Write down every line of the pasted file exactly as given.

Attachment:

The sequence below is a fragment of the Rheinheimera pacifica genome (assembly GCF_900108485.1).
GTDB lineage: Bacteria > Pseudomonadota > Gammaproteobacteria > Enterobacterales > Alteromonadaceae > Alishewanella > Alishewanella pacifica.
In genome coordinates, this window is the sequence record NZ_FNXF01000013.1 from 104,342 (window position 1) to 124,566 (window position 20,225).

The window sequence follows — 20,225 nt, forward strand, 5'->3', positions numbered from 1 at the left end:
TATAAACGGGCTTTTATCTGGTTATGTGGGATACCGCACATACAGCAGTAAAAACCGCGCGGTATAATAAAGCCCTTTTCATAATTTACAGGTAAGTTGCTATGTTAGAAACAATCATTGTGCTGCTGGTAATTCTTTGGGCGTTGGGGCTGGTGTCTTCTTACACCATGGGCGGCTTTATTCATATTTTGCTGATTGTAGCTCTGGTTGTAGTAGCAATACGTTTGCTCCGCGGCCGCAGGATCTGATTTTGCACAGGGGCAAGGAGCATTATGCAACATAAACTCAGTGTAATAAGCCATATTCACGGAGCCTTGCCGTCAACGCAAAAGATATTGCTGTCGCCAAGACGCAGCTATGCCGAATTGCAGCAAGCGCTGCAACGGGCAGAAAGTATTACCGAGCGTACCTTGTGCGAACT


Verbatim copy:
The sequence below is a fragment of the Rheinheimera pacifica genome (assembly GCF_900108485.1).
GTDB lineage: Bacteria > Pseudomonadota > Gammaproteobacteria > Enterobacterales > Alteromonadaceae > Alishewanella > Alishewanella pacifica.
In genome coordinates, this window is the sequence record NZ_FNXF01000013.1 from 104,342 (window position 1) to 124,566 (window position 20,225).

The window sequence follows — 20,225 nt, forward strand, 5'->3', positions numbered from 1 at the left end:
TATAAACGGGCTTTTATCTGGTTATGTGGGATACCGCACATACAGCAGTAAAAACCGCGCGGTATAATAAAGCCCTTTTCATAATTTACAGGTAAGTTGCTATGTTAGAAACAATCATTGTGCTGCTGGTAATTCTTTGGGCGTTGGGGCTGGTGTCTTCTTACACCATGGGCGGCTTTATTCATATTTTGCTGATTGTAGCTCTGGTTGTAGTAGCAATACGTTTGCTCCGCGGCCGCAGGATCTGATTTTGCACAGGGGCAAGGAGCATTATGCAACATAAACTCAGTGTAATAAGCCATATTCACGGAGCCTTGCCGTCAACGCAAAAGATATTGCTGTCGCCAAGACGCAGCTATGCCGAATTGCAGCAAGCGCTGCAACGGGCAGAAAGTATTACCGAGCGTACCTTGTGCGAACT